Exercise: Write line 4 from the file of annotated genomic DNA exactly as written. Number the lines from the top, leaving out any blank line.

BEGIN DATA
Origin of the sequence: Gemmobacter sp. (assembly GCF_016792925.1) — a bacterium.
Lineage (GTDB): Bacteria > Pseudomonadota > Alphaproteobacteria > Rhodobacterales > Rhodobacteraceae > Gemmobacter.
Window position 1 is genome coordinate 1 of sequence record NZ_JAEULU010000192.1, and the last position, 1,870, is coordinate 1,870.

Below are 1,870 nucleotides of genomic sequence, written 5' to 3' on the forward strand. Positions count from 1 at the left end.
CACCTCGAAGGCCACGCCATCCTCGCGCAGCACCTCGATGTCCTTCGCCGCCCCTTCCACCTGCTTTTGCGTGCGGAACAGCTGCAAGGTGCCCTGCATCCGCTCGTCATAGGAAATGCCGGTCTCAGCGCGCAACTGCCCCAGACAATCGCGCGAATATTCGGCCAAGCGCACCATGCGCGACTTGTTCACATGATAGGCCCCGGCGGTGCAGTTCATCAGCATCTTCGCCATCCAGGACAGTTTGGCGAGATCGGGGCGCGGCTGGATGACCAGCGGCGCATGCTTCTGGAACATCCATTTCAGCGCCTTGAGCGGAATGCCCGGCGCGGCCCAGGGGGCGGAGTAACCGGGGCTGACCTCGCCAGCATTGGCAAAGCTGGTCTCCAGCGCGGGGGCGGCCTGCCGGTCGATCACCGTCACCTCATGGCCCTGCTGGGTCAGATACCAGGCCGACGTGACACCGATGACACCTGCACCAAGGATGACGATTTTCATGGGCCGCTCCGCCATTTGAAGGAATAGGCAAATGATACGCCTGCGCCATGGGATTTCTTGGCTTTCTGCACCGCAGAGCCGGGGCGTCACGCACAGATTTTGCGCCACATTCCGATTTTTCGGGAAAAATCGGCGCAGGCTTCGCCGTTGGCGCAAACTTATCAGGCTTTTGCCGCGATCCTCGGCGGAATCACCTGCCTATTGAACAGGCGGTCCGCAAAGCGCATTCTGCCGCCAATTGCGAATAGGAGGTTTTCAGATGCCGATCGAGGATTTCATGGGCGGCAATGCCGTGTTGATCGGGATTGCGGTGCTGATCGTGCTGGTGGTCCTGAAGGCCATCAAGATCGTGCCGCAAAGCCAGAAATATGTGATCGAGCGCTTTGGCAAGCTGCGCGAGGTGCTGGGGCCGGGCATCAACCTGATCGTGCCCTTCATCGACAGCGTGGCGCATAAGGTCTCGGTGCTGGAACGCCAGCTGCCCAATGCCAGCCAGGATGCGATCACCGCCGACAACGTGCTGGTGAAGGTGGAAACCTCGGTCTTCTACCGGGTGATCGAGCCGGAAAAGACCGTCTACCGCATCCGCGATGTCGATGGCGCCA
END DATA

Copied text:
Below are 1,870 nucleotides of genomic sequence, written 5' to 3' on the forward strand. Positions count from 1 at the left end.